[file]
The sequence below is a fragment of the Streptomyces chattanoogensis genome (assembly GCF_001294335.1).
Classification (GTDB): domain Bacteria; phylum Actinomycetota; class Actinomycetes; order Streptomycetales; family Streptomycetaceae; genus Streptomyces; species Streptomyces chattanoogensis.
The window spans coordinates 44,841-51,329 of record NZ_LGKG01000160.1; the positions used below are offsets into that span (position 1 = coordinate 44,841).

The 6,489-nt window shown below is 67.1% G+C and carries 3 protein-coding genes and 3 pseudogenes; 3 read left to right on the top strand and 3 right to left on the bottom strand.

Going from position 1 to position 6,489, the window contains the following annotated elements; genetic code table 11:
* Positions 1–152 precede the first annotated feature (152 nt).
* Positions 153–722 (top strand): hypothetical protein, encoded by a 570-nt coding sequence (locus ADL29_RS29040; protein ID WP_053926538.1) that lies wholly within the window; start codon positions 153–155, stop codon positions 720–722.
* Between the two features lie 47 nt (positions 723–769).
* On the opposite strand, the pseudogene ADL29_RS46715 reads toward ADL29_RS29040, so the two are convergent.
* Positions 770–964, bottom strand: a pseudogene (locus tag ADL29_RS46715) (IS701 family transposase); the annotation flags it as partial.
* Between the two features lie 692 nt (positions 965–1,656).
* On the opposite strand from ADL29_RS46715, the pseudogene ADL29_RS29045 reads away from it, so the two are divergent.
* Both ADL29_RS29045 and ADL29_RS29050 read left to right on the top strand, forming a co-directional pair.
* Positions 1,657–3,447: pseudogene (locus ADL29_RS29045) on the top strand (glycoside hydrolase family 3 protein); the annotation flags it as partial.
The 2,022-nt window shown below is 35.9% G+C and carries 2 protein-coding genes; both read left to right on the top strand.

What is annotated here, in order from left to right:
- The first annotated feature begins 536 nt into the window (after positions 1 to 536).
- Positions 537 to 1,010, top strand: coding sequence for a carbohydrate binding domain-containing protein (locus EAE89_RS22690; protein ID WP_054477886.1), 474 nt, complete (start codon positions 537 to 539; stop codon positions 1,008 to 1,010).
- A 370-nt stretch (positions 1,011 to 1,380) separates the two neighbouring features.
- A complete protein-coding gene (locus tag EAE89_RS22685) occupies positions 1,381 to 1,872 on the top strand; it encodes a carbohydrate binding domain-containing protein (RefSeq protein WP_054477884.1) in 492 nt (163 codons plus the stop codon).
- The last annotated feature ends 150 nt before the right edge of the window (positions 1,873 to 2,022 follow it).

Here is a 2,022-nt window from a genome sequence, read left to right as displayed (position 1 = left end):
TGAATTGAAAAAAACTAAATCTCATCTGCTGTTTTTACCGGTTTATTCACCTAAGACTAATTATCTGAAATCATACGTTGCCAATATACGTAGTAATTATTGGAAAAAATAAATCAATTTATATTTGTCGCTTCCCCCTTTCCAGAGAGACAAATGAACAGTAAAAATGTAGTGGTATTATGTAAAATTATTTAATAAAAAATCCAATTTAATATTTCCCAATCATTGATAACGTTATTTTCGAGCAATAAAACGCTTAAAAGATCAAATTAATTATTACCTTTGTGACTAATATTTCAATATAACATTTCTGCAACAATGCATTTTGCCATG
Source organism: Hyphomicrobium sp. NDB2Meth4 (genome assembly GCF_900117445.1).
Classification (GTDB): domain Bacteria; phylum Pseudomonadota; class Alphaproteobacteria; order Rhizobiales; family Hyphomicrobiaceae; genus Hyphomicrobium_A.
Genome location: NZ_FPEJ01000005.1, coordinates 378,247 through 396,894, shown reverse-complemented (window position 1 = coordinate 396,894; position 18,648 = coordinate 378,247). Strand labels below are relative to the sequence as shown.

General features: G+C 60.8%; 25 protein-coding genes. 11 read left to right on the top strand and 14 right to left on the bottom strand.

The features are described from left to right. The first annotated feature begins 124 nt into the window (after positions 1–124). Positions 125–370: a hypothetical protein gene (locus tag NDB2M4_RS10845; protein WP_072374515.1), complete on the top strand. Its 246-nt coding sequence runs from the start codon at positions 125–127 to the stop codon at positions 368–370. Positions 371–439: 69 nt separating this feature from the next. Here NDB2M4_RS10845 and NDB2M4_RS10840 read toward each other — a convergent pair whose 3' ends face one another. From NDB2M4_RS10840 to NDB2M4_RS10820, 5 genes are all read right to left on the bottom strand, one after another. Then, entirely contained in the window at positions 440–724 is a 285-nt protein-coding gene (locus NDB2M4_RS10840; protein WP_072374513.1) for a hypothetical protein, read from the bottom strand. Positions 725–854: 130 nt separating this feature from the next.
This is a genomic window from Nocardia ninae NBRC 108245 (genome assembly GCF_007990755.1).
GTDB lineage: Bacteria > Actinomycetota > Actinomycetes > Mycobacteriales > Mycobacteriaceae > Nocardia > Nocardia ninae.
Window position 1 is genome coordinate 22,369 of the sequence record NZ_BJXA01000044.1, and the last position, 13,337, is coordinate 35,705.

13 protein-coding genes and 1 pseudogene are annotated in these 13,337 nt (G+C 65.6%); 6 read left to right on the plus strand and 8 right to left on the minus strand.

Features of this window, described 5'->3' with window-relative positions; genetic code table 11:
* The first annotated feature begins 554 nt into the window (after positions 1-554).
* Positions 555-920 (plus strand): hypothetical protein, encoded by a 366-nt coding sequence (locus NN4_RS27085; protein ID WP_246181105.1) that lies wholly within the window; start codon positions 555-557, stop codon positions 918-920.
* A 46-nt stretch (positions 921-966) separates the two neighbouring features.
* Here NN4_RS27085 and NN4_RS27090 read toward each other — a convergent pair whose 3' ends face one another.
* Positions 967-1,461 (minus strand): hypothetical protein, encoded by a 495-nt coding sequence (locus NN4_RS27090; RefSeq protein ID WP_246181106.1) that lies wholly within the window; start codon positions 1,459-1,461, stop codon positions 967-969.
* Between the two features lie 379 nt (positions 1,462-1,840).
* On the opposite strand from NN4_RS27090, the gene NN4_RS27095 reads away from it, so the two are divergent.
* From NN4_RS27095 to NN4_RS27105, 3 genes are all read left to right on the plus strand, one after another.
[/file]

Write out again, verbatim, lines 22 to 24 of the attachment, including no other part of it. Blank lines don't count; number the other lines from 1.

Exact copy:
Here is a 2,022-nt window from a genome sequence, read left to right as displayed (position 1 = left end):
TGAATTGAAAAAAACTAAATCTCATCTGCTGTTTTTACCGGTTTATTCACCTAAGACTAATTATCTGAAATCATACGTTGCCAATATACGTAGTAATTATTGGAAAAAATAAATCAATTTATATTTGTCGCTTCCCCCTTTCCAGAGAGACAAATGAACAGTAAAAATGTAGTGGTATTATGTAAAATTATTTAATAAAAAATCCAATTTAATATTTCCCAATCATTGATAACGTTATTTTCGAGCAATAAAACGCTTAAAAGATCAAATTAATTATTACCTTTGTGACTAATATTTCAATATAACATTTCTGCAACAATGCATTTTGCCATG
Source organism: Hyphomicrobium sp. NDB2Meth4 (genome assembly GCF_900117445.1).